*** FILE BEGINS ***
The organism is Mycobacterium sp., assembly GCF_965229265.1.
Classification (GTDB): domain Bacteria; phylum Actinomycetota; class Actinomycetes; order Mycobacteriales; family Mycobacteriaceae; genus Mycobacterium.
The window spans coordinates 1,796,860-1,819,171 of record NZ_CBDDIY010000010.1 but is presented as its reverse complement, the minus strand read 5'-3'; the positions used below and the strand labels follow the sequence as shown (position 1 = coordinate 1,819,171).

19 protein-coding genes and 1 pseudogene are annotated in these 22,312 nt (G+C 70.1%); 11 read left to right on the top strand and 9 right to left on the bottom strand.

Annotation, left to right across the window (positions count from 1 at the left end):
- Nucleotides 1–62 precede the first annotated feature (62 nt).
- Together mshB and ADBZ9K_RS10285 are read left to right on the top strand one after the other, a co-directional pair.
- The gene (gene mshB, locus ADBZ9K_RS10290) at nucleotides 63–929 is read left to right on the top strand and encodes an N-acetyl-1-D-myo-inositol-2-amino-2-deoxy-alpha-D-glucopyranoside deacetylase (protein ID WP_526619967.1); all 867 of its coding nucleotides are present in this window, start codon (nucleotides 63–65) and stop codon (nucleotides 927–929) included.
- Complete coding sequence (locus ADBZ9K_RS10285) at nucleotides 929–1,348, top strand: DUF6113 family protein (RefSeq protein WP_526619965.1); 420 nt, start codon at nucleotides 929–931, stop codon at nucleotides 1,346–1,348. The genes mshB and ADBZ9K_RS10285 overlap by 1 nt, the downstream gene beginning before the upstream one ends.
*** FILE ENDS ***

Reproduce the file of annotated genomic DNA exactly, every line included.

The organism is Mycobacterium sp., assembly GCF_965229265.1.
Classification (GTDB): domain Bacteria; phylum Actinomycetota; class Actinomycetes; order Mycobacteriales; family Mycobacteriaceae; genus Mycobacterium.
The window spans coordinates 1,796,860-1,819,171 of record NZ_CBDDIY010000010.1 but is presented as its reverse complement, the minus strand read 5'-3'; the positions used below and the strand labels follow the sequence as shown (position 1 = coordinate 1,819,171).

19 protein-coding genes and 1 pseudogene are annotated in these 22,312 nt (G+C 70.1%); 11 read left to right on the top strand and 9 right to left on the bottom strand.

Annotation, left to right across the window (positions count from 1 at the left end):
- Nucleotides 1–62 precede the first annotated feature (62 nt).
- Together mshB and ADBZ9K_RS10285 are read left to right on the top strand one after the other, a co-directional pair.
- The gene (gene mshB, locus ADBZ9K_RS10290) at nucleotides 63–929 is read left to right on the top strand and encodes an N-acetyl-1-D-myo-inositol-2-amino-2-deoxy-alpha-D-glucopyranoside deacetylase (protein ID WP_526619967.1); all 867 of its coding nucleotides are present in this window, start codon (nucleotides 63–65) and stop codon (nucleotides 927–929) included.
- Complete coding sequence (locus ADBZ9K_RS10285) at nucleotides 929–1,348, top strand: DUF6113 family protein (RefSeq protein WP_526619965.1); 420 nt, start codon at nucleotides 929–931, stop codon at nucleotides 1,346–1,348. The genes mshB and ADBZ9K_RS10285 overlap by 1 nt, the downstream gene beginning before the upstream one ends.